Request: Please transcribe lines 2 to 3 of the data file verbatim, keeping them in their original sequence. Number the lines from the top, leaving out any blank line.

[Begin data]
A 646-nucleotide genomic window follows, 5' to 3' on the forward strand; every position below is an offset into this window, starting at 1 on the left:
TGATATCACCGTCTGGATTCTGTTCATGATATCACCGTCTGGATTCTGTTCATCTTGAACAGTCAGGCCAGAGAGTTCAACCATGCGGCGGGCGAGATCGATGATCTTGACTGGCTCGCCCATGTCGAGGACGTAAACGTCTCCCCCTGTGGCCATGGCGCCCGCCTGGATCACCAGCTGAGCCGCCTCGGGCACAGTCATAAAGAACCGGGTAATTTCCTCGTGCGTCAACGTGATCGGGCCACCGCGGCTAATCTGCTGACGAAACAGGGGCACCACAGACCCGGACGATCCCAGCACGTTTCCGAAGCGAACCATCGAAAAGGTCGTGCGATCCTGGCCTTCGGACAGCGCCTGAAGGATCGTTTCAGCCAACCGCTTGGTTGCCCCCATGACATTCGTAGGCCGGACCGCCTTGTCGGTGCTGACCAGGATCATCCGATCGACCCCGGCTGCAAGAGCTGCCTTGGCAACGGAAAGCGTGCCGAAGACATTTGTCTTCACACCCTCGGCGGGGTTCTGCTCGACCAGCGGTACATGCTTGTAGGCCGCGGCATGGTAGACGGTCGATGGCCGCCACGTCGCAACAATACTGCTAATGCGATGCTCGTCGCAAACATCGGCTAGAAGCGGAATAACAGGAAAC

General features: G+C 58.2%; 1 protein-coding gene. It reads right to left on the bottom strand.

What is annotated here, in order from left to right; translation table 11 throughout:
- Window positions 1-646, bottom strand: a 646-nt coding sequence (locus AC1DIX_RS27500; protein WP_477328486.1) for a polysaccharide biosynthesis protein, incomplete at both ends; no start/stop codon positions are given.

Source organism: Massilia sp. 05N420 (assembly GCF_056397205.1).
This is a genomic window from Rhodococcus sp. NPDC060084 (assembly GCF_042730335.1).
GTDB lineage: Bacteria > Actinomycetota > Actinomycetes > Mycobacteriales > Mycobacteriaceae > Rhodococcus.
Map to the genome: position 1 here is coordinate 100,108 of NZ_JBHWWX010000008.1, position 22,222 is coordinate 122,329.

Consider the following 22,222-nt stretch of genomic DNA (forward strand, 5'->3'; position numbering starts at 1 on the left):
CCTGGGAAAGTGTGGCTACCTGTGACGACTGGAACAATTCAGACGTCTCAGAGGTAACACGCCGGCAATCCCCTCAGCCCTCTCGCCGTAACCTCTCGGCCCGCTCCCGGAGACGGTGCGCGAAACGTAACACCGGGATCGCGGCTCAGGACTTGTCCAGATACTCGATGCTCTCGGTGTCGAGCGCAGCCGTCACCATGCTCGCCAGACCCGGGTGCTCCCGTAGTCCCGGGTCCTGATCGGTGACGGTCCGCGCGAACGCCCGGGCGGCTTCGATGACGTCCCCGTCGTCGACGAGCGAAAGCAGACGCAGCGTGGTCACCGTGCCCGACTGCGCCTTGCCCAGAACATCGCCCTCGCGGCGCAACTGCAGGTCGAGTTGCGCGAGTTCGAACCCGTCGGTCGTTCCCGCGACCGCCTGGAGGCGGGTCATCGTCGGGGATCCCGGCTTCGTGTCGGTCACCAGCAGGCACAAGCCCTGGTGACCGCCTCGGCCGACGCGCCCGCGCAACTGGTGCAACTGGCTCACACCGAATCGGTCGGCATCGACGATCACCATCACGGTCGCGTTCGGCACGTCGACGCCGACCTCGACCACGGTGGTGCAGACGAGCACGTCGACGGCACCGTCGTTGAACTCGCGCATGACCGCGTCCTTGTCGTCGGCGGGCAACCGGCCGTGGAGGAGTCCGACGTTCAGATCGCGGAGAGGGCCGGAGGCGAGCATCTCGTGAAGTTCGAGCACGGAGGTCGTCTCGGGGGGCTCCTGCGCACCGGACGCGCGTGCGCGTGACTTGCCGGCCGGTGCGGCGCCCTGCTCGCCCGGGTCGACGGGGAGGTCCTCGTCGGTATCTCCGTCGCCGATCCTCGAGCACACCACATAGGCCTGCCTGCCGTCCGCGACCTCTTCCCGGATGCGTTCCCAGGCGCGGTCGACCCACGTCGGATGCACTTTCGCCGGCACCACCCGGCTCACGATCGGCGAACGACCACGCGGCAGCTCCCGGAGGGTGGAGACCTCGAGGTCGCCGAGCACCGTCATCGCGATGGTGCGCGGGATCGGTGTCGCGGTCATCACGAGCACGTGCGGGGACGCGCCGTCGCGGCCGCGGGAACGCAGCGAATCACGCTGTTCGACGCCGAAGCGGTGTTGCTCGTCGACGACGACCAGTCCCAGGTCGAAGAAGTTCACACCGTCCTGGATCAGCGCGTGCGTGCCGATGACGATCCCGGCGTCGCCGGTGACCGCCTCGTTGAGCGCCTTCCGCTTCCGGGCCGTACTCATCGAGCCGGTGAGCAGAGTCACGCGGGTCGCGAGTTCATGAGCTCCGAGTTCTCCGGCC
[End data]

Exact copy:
TGATATCACCGTCTGGATTCTGTTCATGATATCACCGTCTGGATTCTGTTCATCTTGAACAGTCAGGCCAGAGAGTTCAACCATGCGGCGGGCGAGATCGATGATCTTGACTGGCTCGCCCATGTCGAGGACGTAAACGTCTCCCCCTGTGGCCATGGCGCCCGCCTGGATCACCAGCTGAGCCGCCTCGGGCACAGTCATAAAGAACCGGGTAATTTCCTCGTGCGTCAACGTGATCGGGCCACCGCGGCTAATCTGCTGACGAAACAGGGGCACCACAGACCCGGACGATCCCAGCACGTTTCCGAAGCGAACCATCGAAAAGGTCGTGCGATCCTGGCCTTCGGACAGCGCCTGAAGGATCGTTTCAGCCAACCGCTTGGTTGCCCCCATGACATTCGTAGGCCGGACCGCCTTGTCGGTGCTGACCAGGATCATCCGATCGACCCCGGCTGCAAGAGCTGCCTTGGCAACGGAAAGCGTGCCGAAGACATTTGTCTTCACACCCTCGGCGGGGTTCTGCTCGACCAGCGGTACATGCTTGTAGGCCGCGGCATGGTAGACGGTCGATGGCCGCCACGTCGCAACAATACTGCTAATGCGATGCTCGTCGCAAACATCGGCTAGAAGCGGAATAACAGGAAAC

General features: G+C 58.2%; 1 protein-coding gene. It reads right to left on the bottom strand.